31 Jan 2022

Theme 3 is led by Dublin City University (DCU) in Ireland and constitutes experts from the National Oceanographic Centre (NOC), the University of Southampton (UoS) and the Institute of Molecular Biology and Biotechnology of the Foundation for Research and Technology Hellas (IMBB-FORTH).

The world’s oceans are an incredible expanse of interconnected and intermingling ecosystems, all of which exist due to the complex biogeocycling of key nutrients and water conditions upon which their entire food chains rely. In bygone eras the ocean was perceived as too vast for humans to meaningfully damage; even when overfishing was recognised to materially impact fish stocks, this was viewed as a limited and specific impact, not a fundamental changing of the oceans’ functioning. Unfortunately, it is now recognised that not only are these systems in fact changing due to anthropogenic factors, they may be approaching breaking points.

In response to these concerns, the capacity of researchers to sample, measure, model and forecast the biogeochemical systems of the ocean has advanced tremendously over the past two decades. Flow cytometric analysis of phytoplankton has provided unparalleled insight into the diversity and quantity of these key organisms at the base of nearly every marine food chain. Advancements in fluid diagnostics and complex chemical analysis have allowed scientists to identify pollutants and toxins present in water samples even at minute levels. New research modelling the production, movement and recycling of macro-nutrients such as nitrogen, phosphorus and silicon have made crucial connections in our understanding of how marine food webs function and the risks posed by global climate change.

The challenge facing each of these fields is that of continuity and sampling range. In order to gain a fuller understanding of systemic change and threats from pollutants, plastics and toxins we need to be able to gather samples from all depths and across a wide expanse of waters and to gather this data at a more frequent rate so as to identify any changes that are occurring.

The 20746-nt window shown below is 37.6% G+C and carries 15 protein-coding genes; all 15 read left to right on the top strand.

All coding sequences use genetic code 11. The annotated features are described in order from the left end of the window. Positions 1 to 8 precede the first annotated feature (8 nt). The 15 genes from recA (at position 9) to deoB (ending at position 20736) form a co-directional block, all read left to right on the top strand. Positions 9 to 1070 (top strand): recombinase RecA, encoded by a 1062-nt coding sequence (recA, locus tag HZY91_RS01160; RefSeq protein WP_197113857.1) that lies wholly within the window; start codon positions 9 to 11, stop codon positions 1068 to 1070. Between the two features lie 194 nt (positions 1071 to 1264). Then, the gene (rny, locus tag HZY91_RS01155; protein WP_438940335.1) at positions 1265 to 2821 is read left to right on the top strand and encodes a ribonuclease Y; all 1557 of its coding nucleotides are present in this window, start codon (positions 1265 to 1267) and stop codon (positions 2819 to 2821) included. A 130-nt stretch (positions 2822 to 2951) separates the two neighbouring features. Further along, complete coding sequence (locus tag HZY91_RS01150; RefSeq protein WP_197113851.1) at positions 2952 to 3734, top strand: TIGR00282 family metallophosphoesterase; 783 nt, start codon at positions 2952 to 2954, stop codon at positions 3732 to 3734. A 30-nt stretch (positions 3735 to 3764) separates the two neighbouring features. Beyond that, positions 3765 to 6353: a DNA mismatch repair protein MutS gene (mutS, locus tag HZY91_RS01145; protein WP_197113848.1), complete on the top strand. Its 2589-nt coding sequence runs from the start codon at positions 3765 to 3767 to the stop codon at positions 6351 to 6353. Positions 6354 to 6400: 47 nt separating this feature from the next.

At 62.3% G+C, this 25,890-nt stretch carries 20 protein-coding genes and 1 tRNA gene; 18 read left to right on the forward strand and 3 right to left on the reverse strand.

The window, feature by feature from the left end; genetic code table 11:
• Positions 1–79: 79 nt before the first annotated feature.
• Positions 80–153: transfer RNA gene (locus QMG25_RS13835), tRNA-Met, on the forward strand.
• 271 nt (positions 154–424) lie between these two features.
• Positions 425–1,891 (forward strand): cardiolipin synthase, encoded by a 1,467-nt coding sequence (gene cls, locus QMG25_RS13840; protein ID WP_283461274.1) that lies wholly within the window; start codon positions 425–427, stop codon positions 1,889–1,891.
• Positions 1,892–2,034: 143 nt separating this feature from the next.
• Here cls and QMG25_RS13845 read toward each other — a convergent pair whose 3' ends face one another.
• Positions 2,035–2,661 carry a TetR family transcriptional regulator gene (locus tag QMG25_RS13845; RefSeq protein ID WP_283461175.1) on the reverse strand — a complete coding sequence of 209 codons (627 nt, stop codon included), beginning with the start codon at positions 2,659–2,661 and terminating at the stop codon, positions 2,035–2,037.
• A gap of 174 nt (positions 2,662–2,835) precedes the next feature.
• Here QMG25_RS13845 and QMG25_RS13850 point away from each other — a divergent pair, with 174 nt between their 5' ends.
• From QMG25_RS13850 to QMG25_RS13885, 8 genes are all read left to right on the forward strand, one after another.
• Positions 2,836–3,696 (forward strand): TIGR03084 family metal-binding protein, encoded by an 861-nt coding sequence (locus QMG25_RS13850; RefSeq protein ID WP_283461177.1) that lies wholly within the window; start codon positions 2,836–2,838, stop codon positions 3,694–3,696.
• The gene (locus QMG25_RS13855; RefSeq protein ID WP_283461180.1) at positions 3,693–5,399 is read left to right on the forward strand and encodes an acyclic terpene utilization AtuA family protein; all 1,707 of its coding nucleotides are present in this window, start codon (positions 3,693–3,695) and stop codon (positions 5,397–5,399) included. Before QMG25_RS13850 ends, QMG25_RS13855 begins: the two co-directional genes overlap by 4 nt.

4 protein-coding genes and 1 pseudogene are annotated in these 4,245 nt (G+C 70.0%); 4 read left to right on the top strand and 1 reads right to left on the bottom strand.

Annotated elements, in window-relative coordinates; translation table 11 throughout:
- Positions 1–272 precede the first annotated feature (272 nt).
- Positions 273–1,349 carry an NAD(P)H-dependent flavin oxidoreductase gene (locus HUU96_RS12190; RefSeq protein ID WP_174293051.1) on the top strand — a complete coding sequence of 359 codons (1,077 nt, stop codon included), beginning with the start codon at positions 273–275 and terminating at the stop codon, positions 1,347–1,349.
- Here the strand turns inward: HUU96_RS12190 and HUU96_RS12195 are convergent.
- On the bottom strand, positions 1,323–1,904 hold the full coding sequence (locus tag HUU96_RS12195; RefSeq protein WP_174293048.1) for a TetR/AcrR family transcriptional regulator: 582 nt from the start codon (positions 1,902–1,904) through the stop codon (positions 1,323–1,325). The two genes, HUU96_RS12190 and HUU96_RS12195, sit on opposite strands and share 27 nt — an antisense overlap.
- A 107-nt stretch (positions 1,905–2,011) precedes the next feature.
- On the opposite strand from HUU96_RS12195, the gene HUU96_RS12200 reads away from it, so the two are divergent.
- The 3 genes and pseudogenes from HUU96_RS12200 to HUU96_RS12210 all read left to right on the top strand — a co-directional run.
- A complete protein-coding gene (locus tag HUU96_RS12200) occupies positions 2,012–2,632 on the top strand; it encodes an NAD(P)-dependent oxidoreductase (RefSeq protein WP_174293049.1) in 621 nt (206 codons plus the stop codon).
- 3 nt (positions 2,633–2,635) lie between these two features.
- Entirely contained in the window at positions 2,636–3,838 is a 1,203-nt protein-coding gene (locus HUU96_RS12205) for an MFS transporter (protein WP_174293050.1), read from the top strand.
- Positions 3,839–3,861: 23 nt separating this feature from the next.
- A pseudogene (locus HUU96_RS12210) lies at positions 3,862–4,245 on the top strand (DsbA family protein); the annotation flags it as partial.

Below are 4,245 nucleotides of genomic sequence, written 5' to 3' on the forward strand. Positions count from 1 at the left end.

TechOceanS Theme 3 aims to provide this capability by “shrinking” the laboratory processes currently used for these purposes and making them capable of functioning aboard small, remote AUVs (autonomous underwater vehicles) and other platforms. Already, Theme 3 has made promising steps having:

  • Developed a new multiplexor capable of analysing multiple recombinant bio-assays on a single chip
  • Created analytes which allow scientists to test for new contaminants that regulatory and environmental bodies have declared to be of emerging concern, such as algal toxins, domoic acid, saxitoxin, bifenthrin, naphthalene and oestrogen.
  • Explored novel amplification methods that enable sensors to detect chemicals in sea water samples even when only present in extremely low concentrations
  • Produced a field-replicating testing system, which provides researchers in a lab the ability to test how new processes and protocols for detection and sampling will function under the challenging and limiting requirements of sea-based platforms
  • Demonstrated the feasibility of measuring nitrates and nitrites on a single instrument
  • Developed the key elements for a novel microcytometer able to analyse both marine phytoplankton and microplastics via impedance spectroscopy and fluorescence detection
  • Reduced power, eluent and material requirements across all systems in order to improve their functionality aboard remote platforms

Test Assay Chip Holder For LOAD Platform (Image: DCU)

LAB ON A DISC (LOAD) Microfluidic Sensing Test Platform (Image: DCU)